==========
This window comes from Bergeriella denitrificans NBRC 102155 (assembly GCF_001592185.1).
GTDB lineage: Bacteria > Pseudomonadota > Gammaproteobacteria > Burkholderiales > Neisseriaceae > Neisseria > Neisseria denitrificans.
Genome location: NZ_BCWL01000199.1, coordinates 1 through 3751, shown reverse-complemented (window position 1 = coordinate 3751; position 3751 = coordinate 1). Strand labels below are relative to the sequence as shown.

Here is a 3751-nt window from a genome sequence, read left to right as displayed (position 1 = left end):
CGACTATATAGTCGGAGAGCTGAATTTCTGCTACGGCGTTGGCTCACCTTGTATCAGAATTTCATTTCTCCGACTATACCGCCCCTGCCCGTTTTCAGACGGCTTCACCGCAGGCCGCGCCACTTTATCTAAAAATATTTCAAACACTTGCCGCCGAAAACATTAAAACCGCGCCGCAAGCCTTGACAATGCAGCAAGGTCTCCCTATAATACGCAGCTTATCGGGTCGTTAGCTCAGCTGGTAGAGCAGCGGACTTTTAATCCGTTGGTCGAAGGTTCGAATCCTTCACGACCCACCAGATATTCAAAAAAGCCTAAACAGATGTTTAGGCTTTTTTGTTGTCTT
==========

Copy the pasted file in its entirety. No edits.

This window comes from Bergeriella denitrificans NBRC 102155 (assembly GCF_001592185.1).
GTDB lineage: Bacteria > Pseudomonadota > Gammaproteobacteria > Burkholderiales > Neisseriaceae > Neisseria > Neisseria denitrificans.
Genome location: NZ_BCWL01000199.1, coordinates 1 through 3751, shown reverse-complemented (window position 1 = coordinate 3751; position 3751 = coordinate 1). Strand labels below are relative to the sequence as shown.

Here is a 3751-nt window from a genome sequence, read left to right as displayed (position 1 = left end):
CGACTATATAGTCGGAGAGCTGAATTTCTGCTACGGCGTTGGCTCACCTTGTATCAGAATTTCATTTCTCCGACTATACCGCCCCTGCCCGTTTTCAGACGGCTTCACCGCAGGCCGCGCCACTTTATCTAAAAATATTTCAAACACTTGCCGCCGAAAACATTAAAACCGCGCCGCAAGCCTTGACAATGCAGCAAGGTCTCCCTATAATACGCAGCTTATCGGGTCGTTAGCTCAGCTGGTAGAGCAGCGGACTTTTAATCCGTTGGTCGAAGGTTCGAATCCTTCACGACCCACCAGATATTCAAAAAAGCCTAAACAGATGTTTAGGCTTTTTTGTTGTCTT